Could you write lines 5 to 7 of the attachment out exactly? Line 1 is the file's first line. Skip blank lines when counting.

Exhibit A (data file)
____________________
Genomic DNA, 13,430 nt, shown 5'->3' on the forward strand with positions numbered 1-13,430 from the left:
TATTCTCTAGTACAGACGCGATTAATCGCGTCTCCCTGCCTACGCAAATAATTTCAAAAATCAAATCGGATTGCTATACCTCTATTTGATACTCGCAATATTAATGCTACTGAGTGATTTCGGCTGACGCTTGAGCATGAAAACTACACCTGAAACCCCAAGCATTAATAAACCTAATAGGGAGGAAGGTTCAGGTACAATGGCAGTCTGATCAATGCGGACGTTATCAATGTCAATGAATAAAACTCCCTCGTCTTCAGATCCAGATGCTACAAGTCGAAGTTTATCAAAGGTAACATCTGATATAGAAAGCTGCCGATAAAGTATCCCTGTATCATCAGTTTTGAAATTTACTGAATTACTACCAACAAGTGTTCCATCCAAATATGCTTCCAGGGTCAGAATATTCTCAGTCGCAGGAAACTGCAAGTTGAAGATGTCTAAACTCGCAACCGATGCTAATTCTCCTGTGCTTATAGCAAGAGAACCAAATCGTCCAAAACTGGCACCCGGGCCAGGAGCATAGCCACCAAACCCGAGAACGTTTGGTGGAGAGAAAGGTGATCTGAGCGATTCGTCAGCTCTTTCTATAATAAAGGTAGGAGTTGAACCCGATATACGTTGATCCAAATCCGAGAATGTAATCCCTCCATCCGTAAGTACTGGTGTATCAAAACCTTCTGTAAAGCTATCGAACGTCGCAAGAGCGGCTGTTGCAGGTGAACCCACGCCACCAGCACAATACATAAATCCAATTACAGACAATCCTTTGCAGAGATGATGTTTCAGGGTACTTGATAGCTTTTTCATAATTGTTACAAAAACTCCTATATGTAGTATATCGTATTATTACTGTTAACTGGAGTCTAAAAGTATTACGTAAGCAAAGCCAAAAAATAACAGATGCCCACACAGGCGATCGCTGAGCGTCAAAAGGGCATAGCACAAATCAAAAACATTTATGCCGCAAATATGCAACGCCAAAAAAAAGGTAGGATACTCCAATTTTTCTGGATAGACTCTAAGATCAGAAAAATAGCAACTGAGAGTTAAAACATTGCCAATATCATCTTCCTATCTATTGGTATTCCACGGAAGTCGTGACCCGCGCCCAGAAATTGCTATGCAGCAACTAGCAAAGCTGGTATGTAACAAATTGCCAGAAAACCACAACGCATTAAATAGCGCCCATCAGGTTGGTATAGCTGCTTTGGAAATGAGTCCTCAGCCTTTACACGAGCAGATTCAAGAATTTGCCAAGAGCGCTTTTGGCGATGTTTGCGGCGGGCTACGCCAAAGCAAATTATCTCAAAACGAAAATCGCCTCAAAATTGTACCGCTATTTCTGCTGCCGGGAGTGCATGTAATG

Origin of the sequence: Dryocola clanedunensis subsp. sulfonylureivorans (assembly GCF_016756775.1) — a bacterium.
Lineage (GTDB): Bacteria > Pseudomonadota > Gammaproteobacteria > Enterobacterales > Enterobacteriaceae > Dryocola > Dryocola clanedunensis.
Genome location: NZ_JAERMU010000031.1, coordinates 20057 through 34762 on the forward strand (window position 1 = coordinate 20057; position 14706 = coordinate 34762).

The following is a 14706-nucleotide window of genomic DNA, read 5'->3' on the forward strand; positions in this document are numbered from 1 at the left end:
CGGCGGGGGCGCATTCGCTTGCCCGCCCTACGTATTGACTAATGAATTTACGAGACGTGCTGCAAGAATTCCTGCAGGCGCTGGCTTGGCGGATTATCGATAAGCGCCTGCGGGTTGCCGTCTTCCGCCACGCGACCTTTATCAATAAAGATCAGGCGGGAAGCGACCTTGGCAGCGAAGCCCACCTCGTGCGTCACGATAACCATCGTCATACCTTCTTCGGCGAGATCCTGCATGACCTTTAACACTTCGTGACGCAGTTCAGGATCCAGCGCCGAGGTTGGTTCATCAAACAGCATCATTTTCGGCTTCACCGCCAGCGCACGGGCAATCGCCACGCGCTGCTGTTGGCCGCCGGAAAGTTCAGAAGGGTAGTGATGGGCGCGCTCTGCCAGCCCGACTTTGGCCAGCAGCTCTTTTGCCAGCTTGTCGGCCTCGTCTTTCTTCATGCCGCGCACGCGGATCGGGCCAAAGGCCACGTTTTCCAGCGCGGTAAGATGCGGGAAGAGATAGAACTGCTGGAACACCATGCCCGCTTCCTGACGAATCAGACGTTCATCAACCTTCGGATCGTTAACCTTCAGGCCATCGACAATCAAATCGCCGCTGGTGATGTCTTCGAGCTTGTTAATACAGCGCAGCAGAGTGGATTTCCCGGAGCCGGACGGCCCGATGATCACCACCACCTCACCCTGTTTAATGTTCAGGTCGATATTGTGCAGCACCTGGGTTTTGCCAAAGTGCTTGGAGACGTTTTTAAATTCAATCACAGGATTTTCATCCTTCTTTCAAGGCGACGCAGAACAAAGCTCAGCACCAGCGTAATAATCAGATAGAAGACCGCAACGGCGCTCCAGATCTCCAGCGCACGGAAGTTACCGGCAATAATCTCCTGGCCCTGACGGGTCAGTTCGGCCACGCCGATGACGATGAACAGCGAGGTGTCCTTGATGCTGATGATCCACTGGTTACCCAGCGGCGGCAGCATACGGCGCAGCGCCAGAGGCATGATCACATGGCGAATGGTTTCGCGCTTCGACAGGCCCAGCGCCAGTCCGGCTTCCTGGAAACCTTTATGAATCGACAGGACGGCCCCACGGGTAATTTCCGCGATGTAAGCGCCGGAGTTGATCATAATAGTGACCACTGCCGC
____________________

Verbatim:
Genome location: NZ_JAERMU010000031.1, coordinates 20057 through 34762 on the forward strand (window position 1 = coordinate 20057; position 14706 = coordinate 34762).

The following is a 14706-nucleotide window of genomic DNA, read 5'->3' on the forward strand; positions in this document are numbered from 1 at the left end:
CGGCGGGGGCGCATTCGCTTGCCCGCCCTACGTATTGACTAATGAATTTACGAGACGTGCTGCAAGAATTCCTGCAGGCGCTGGCTTGGCGGATTATCGATAAGCGCCTGCGGGTTGCCGTCTTCCGCCACGCGACCTTTATCAATAAAGATCAGGCGGGAAGCGACCTTGGCAGCGAAGCCCACCTCGTGCGTCACGATAACCATCGTCATACCTTCTTCGGCGAGATCCTGCATGACCTTTAACACTTCGTGACGCAGTTCAGGATCCAGCGCCGAGGTTGGTTCATCAAACAGCATCATTTTCGGCTTCACCGCCAGCGCACGGGCAATCGCCACGCGCTGCTGTTGGCCGCCGGAAAGTTCAGAAGGGTAGTGATGGGCGCGCTCTGCCAGCCCGACTTTGGCCAGCAGCTCTTTTGCCAGCTTGTCGGCCTCGTCTTTCTTCATGCCGCGCACGCGGATCGGGCCAAAGGCCACGTTTTCCAGCGCGGTAAGATGCGGGAAGAGATAGAACTGCTGGAACACCATGCCCGCTTCCTGACGAATCAGACGTTCATCAACCTTCGGATCGTTAACCTTCAGGCCATCGACAATCAAATCGCCGCTGGTGATGTCTTCGAGCTTGTTAATACAGCGCAGCAGAGTGGATTTCCCGGAGCCGGACGGCCCGATGATCACCACCACCTCACCCTGTTTAATGTTCAGGTCGATATTGTGCAGCACCTGGGTTTTGCCAAAGTGCTTGGAGACGTTTTTAAATTCAATCACAGGATTTTCATCCTTCTTTCAAGGCGACGCAGAACAAAGCTCAGCACCAGCGTAATAATCAGATAGAAGACCGCAACGGCGCTCCAGATCTCCAGCGCACGGAAGTTACCGGCAATAATCTCCTGGCCCTGACGGGTCAGTTCGGCCACGCCGATGACGATGAACAGCGAGGTGTCCTTGATGCTGATGATCCACTGGTTACCCAGCGGCGGCAGCATACGGCGCAGCGCCAGAGGCATGATCACATGGCGAATGGTTTCGCGCTTCGACAGGCCCAGCGCCAGTCCGGCTTCCTGGAAACCTTTATGAATCGACAGGACGGCCCCACGGGTAATTTCCGCGATGTAAGCGCCGGAGTTGATCATAATAGTGACCACTGCCGC